Signature Travel Network also vets and monitors suppliers, said Phil Cappelli, senior vice president of preferred partnerships. But he conceded that "in today's rapidly changing travel environment, problems can arise quickly."

"In the rare cases when questions of financial stability arise, we work closely with our members and the partner to assess and address the problem," Cappelli said. But, he added, "There are never any guarantees."

Nicole Mazza, chief marketing officer for Travelsavers, said her consortium, too, monitors suppliers for signals that they might be struggling. One of the biggest clues is delays in commission payments, which members often report.

Joselyn said that deciding to cut off a supplier is often a difficult decision for consortia, because they don't want to unnecessarily put members on notice about a supplier and, in turn, contribute to its financial downfall by shifting agents' bookings elsewhere.

"They've got to be careful legally and morally," Joselyn said.

Unknowns, credit cards, insurance

Travel advisor Natalie Lenrow, with ETA Travel in West Conshohocken, Pa., started operating much differently after some of her clients were affected when Revealed America went out of business. Now, if she's using a new supplier, she spends a large amount of time researching and learning about it, trying to suss out any financial problems.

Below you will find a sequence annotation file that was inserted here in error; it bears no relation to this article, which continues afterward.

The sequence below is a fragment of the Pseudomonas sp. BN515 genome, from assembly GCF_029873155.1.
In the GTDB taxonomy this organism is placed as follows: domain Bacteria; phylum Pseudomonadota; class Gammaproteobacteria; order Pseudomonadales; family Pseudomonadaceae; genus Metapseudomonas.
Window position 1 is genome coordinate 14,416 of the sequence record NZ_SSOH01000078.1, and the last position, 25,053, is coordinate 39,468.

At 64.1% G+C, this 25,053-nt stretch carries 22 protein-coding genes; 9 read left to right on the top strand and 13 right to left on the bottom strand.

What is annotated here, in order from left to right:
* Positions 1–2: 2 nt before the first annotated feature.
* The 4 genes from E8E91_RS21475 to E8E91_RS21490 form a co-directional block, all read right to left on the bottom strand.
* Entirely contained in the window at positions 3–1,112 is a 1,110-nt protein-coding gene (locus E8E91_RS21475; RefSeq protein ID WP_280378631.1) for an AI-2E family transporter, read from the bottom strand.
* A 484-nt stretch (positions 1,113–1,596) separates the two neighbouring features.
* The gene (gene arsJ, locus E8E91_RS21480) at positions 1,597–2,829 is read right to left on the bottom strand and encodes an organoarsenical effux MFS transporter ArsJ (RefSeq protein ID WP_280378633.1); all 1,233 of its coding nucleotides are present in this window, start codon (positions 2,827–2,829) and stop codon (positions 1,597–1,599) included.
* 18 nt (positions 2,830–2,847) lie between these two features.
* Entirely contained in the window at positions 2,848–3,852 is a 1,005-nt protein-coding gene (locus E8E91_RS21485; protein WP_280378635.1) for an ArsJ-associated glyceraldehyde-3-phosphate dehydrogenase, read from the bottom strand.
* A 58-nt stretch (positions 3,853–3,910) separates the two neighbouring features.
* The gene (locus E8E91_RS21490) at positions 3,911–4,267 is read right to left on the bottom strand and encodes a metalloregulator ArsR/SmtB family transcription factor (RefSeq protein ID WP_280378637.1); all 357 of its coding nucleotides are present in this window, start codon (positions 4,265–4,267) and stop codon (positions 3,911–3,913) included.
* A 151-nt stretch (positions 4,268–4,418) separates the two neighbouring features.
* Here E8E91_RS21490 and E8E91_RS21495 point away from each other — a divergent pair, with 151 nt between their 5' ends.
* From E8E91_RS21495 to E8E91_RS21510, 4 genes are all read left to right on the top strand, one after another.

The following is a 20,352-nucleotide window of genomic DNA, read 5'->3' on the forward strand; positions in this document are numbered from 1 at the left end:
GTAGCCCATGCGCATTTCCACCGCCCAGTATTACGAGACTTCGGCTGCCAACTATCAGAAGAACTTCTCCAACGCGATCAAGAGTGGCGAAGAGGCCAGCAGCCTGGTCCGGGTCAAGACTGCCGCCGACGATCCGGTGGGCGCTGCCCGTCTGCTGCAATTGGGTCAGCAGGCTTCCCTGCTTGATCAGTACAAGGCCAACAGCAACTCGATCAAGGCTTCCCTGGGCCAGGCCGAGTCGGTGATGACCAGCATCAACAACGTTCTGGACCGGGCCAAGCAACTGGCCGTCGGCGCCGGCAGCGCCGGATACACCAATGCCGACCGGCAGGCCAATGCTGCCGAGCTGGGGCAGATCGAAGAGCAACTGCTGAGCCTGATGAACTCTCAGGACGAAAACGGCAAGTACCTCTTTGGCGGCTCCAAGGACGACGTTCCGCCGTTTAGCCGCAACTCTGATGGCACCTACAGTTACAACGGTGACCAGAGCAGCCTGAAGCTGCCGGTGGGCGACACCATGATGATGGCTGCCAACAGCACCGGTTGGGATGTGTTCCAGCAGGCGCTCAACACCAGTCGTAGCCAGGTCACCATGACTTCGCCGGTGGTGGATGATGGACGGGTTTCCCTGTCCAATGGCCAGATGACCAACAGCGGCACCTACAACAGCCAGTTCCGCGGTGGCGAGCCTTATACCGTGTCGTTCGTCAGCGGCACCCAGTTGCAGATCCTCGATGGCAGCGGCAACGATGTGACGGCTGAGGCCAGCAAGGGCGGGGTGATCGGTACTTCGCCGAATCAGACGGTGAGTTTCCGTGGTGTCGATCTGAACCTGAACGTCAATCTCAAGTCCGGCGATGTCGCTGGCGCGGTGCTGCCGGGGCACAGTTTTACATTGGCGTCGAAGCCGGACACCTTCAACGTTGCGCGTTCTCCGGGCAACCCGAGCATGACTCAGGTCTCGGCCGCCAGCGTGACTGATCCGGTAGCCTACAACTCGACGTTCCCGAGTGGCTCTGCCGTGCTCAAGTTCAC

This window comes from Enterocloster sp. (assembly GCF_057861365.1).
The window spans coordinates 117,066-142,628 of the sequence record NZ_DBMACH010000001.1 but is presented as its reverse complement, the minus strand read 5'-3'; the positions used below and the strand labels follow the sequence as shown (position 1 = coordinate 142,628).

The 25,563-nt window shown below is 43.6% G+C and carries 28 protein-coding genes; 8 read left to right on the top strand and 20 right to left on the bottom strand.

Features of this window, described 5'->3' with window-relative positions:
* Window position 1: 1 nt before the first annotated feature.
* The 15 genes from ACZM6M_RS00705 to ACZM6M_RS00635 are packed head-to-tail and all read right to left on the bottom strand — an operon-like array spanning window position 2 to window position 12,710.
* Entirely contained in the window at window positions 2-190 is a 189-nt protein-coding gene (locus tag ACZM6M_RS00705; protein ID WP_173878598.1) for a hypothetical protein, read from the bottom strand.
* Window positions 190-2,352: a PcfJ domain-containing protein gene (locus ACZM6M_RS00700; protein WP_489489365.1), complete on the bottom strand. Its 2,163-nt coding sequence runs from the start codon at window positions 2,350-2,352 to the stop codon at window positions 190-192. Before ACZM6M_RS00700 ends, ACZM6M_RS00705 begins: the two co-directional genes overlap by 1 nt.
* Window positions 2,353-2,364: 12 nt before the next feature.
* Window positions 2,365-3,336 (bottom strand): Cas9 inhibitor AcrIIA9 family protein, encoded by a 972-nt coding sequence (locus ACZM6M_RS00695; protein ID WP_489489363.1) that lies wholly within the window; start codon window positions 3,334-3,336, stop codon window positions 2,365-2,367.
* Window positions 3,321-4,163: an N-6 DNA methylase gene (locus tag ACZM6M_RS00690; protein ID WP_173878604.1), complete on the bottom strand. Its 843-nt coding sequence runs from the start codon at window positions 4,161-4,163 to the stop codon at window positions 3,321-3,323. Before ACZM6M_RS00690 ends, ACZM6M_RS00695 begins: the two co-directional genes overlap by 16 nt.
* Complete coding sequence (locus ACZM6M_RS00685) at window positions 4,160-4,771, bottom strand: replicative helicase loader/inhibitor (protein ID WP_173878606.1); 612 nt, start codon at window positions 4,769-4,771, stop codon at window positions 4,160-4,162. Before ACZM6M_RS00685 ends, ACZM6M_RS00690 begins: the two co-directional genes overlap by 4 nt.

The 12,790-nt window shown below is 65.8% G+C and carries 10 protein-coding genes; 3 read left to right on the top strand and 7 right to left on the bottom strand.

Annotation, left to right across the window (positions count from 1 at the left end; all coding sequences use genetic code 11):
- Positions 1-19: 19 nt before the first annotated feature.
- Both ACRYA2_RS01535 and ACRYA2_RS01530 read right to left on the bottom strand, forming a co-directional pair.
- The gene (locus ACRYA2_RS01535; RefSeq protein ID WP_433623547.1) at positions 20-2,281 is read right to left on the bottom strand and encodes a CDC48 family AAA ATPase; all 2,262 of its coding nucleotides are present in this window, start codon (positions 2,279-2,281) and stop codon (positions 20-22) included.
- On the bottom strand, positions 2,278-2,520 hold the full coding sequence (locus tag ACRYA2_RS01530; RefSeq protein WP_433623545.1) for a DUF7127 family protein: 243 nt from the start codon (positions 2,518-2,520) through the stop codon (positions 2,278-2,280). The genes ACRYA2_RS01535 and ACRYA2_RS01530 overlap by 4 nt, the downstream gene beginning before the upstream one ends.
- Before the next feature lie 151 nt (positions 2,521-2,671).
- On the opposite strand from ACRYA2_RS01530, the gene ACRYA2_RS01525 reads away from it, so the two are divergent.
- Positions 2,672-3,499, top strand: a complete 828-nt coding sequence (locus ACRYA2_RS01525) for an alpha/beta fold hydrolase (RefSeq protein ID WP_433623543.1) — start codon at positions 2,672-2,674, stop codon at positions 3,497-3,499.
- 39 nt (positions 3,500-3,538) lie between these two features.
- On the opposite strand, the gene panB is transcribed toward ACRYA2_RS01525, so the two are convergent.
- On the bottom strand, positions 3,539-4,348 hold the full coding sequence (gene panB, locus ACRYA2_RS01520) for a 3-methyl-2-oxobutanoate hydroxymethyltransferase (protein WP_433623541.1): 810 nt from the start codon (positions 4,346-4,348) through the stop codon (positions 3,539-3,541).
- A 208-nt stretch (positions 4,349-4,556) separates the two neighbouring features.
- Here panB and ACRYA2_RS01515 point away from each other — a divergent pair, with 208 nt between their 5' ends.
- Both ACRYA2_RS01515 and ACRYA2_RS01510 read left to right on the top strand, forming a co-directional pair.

"I've started second-guessing everything that I have literally done for 20 years," she said. "I think that we all have to be a little more conscious of where we're putting our clients and who we're putting them with. And you've got to get names, and you've got to get confirmation numbers."

It's not uncommon for an agent to book outside a consortium's network of preferred suppliers, Travelsavers' Mazza said, especially for highly specialized products.

In that case, she urges advisors to be cautious and educate themselves on who the supplier's vendors are. Membership in the USTOA is a good sign because the association requires members to post a $1 million security.

Joselyn said that while there are no guarantees with regard to a supplier's financial situation, there are steps agencies should take to protect themselves. They start with having a sound preferred-supplier policy within an agency, selecting suppliers based on income opportunities, the quality of the supplier for the client and the agency's perception of how long it has been in the industry and how stable it has been.